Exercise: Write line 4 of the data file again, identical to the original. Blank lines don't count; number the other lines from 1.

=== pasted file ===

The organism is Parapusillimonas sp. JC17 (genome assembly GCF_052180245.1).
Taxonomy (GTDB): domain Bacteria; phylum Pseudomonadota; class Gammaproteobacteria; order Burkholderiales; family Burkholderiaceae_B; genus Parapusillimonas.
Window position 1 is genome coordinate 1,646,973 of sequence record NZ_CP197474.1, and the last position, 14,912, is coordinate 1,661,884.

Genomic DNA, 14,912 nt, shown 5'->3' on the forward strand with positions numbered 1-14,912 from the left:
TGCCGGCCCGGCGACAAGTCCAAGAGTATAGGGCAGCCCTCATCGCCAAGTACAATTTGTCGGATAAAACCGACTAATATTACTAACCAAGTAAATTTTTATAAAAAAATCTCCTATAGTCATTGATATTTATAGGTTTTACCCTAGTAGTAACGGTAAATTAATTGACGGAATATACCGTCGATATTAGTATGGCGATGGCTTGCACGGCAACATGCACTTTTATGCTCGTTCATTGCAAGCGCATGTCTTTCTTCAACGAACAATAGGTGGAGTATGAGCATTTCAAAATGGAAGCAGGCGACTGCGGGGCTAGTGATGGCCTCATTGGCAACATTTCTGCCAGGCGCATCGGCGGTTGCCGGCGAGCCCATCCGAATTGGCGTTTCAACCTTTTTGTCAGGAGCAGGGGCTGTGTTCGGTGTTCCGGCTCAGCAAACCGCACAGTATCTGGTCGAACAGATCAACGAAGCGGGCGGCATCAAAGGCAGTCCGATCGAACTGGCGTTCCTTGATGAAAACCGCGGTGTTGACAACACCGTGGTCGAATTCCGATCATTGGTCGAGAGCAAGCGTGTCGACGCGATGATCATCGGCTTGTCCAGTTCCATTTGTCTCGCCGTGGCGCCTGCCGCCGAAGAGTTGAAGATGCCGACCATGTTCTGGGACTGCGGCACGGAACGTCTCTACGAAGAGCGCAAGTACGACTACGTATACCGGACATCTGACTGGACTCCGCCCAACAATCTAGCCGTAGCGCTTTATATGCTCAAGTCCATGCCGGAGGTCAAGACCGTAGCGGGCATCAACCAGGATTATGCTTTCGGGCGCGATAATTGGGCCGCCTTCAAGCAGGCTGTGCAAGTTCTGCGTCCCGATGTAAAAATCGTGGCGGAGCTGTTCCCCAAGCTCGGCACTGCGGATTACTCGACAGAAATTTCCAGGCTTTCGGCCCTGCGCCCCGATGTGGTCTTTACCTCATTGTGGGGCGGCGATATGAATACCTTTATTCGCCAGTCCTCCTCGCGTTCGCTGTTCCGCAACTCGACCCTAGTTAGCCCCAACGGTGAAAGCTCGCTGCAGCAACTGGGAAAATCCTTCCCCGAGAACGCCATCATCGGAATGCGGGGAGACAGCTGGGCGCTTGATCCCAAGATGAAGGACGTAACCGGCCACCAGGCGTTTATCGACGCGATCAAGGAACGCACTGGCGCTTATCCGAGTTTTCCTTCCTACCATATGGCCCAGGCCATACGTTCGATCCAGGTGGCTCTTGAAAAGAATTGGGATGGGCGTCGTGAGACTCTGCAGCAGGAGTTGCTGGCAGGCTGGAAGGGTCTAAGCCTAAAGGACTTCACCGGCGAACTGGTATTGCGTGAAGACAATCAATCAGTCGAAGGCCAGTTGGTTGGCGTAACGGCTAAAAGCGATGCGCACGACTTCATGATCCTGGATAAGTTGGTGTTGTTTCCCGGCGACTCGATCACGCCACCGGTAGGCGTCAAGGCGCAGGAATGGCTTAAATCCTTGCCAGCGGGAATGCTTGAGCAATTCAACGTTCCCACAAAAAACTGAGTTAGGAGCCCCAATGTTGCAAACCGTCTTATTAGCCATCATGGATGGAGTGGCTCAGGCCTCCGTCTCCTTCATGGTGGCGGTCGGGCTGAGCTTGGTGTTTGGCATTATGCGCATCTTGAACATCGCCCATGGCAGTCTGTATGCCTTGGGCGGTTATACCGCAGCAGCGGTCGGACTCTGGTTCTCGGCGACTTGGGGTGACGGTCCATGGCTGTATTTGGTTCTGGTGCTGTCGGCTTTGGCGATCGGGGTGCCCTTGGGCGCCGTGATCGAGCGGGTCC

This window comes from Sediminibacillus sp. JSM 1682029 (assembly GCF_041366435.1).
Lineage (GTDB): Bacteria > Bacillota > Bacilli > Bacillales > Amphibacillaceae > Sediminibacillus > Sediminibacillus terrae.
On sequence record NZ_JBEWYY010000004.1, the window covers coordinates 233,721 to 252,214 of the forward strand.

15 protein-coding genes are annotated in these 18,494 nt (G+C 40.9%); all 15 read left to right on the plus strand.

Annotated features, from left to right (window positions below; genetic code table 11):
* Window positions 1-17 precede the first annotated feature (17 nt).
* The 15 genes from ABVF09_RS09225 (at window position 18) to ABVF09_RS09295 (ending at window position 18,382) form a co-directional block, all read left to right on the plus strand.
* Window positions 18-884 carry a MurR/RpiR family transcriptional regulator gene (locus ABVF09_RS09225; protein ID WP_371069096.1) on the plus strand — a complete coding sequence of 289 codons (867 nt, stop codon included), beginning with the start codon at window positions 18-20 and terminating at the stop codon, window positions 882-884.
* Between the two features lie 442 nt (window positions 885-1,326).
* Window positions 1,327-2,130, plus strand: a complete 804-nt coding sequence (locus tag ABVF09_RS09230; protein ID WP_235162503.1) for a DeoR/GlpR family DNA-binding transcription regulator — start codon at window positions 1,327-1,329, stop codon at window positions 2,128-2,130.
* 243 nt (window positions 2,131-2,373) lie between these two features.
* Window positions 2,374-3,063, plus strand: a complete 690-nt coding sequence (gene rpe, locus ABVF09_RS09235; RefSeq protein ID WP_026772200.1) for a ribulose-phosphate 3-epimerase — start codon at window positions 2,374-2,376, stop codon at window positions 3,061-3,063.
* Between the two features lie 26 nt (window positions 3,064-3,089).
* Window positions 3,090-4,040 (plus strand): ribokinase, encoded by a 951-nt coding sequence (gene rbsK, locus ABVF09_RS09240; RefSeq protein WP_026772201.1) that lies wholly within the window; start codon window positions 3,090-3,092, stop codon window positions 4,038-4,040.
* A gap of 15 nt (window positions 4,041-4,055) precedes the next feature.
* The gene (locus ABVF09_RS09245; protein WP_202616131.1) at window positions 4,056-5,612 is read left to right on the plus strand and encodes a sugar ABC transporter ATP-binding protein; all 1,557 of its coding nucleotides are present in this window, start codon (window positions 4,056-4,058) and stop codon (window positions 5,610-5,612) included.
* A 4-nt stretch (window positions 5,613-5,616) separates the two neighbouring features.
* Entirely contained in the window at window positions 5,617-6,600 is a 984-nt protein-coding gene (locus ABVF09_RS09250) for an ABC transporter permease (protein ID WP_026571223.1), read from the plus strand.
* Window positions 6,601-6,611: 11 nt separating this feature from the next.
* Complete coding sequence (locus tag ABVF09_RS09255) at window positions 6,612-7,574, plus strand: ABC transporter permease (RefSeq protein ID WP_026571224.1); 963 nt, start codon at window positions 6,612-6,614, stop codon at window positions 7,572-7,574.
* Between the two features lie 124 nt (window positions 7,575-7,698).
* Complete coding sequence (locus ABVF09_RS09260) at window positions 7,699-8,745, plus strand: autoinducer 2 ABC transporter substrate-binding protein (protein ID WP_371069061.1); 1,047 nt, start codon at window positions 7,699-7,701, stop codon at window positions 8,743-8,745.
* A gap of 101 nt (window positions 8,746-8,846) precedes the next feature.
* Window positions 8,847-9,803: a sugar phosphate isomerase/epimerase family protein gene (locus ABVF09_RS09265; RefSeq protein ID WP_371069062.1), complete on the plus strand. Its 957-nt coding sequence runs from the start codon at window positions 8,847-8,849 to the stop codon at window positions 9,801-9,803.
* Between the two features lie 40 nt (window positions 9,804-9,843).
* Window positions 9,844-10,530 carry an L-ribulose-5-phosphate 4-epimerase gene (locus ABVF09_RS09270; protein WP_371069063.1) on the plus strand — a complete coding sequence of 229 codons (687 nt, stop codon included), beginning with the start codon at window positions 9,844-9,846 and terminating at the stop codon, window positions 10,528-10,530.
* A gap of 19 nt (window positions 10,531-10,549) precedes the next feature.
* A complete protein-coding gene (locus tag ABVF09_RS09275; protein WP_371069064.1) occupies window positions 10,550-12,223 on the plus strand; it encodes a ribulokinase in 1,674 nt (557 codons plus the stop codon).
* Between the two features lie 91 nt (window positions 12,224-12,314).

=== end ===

Genomic DNA, 14,912 nt, shown 5'->3' on the forward strand with positions numbered 1-14,912 from the left: